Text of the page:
Secrets of Paris 
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About Secrets of Paris

American-born travel journalist and guidebook author Heather Stimmler-Hall created the Secrets of Paris in 1999 to share the hidden side of the City of Light. Discover what you've been missing:

* Custom Travel Content 
* Free Paris Resource Guide
* Calendar of interesting Paris events
* Private Secrets of Paris Tours
* Monthly Secrets of Paris newsletter
* Secrets of Paris Videos

Read more about the Secrets of Paris here

Calendar of Paris Events

October 4
One of the greatest contemporary British comedians, Eddie Izzard, is bringing his show Force Majeure back to Paris, this time....en français! Mais oui! He'll be performing at the Casino de Paris one night before moving onto a week-long tour in other French cities. Even if your French sucks, you'll likely be able to follow along Eddie's own version of Franglais as he explains World History, God, Hitler, and other light topics. Tickets from FNAC starting at €25.

October 8-11
The annual Puces du Design is a free market of vintage furniture and home decor from the 1950s to today, at the Place des Vins behind Bercy Village, 12th. Over 100 stands, free entry. 

October 8-18
Celebrate Oktoberfest in Paris all week long in a huge Bavarian-themed tent at the Porte de la Villette (19th), tickets €34-€44, including €15 of drink tickets.  There will be music, Bavarian Cancan dancers, and plenty to eat and drink. Dust off the lederhosen and be ready for fun! 

Through October 18
The 32nd annual funfair carnival, the Fête à Neu Neu, opens on August 30th in the Bois de Boulogne (Porte de la Muette, 16th, M° Rue de la Pompe). Open 4pm-midnight Mon, Tues, & Thurs; 2pm-midnight Wed & Fri; and noon to midnight Sat-Sun. Free entry, ATM, Vélib station, food tents and rides (tickets purchased onsite).  

Click here to see the full calendar of events...

Secrets of Paris gives 10% of all tour fees
to the French food bank, Les Restos du Coeur


How to Skip the Lines at the Eiffel Tower

Not everyone who visits Paris wants to go to the Eiffel Tower (yours truly included). But those who do usually want to figure out how to avoid the notoriously long lines. And, as usual, there seems to be a lot of confusion around the available options, some of it intentional by those hoping to profit from time-pressed tourists. 

I don't take people to the Eiffel Tower, but this is the advice I give to my own clients for avoiding the worst of the lines without being completely ripped off by the Tourism Industrial Complex:  

1. Buy Your Eiffel Tower Tickets in Advance

Directly from the Eiffel Tower Official Website - €17
Always check here first for the best price and no waiting in line. Up until just a few years ago there was no way for individuals to purchase tickets in advance. Only tour groups could do this. Now anyone can buy tickets on their official website up to two months in advance for a specific time (up until 9:30pm) to access the summit (as well as the 1st and 2nd floors) via elevator. Two important things to note: they do sell out quickly (the reason for this is below), but if you methodically check each date sometimes there are a few open slots at the last minute; even with a summit lift ticket, you'll have to switch elevators on the second level, on the way up and down, and often there are lines for this (no possibility of skipping ahead for anyone).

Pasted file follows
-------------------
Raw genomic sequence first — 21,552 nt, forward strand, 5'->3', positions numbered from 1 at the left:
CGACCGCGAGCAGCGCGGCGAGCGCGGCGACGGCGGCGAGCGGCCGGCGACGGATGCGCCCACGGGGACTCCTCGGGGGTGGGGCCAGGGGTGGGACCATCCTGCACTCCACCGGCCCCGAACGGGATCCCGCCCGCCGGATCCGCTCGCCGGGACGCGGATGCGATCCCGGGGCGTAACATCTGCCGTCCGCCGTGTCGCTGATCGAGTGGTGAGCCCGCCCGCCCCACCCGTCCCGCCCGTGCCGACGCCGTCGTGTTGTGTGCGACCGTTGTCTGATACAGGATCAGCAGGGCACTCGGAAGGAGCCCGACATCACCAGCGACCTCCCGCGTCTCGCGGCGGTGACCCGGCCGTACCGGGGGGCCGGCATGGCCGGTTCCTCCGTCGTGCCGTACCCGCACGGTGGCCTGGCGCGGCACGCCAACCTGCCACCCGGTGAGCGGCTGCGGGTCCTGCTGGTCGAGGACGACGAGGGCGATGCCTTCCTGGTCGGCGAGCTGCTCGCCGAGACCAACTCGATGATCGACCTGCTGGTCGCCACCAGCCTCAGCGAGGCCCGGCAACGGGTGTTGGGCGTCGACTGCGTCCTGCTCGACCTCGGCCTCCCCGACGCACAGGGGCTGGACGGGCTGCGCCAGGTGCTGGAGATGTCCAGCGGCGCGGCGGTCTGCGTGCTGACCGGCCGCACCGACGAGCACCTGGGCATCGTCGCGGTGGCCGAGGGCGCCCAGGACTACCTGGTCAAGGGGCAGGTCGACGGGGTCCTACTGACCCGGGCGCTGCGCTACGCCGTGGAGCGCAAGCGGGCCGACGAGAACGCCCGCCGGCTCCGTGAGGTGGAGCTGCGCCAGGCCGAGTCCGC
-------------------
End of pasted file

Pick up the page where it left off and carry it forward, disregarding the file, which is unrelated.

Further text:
Second-Level Tickets from the Eiffel Tower Official Website - €11

This is the best Plan B for skipping the lines with advance tickets. When the summit tickets are all sold out, there are often still spaces on the second level, just select "Lift Entrance Ticket with Access to 2nd Floor" on the ticket page before choosing your date. Three important things about this option: the second level is still higher than everything else around it, so the views are still amazing; the last reserved time for the second level is 10pm, so you have extra time; once you're on the second level you can actually buy tickets to take the lift to the summit if it's not full (look for the little ticket kiosque in the photo here, price is €6.50). I personally think the second level is the best view, and there are snack and drink options, shops, and more space to move around. 

- Book Lunch or Dinner on the Eiffel Tower - €41.50-€230
You can skip the line by booking lunch or dinner at one of the two restaurants, 58 Tour Eiffel (1st level) or Le Jules Verne (2nd level), each which have their own entrance away from the regular lines. The 58 Tour Eiffel is an informal brasserie serving a "chic picnic" style meal at lunch for €41.50, or a more formal dinner for €85 to €170 for a guaranteed bay window seat. The food is fine, but you're paying for the view (no option to get to the upper floors afterwards, though). Le Jules Verne is a formal French restaurant with a dress code, menus are €105 to €230 for lunch, €190- €230 for dinner. Online reservations with a credit card (pre-authorization) is necessary. It's a pain because you'll have to check each day individually to find an opening. The food is excellent and the views are great from the 2nd floor. 

- Buy Eiffel Tower Tickets through the Paris Tourist Office - €29-€55.50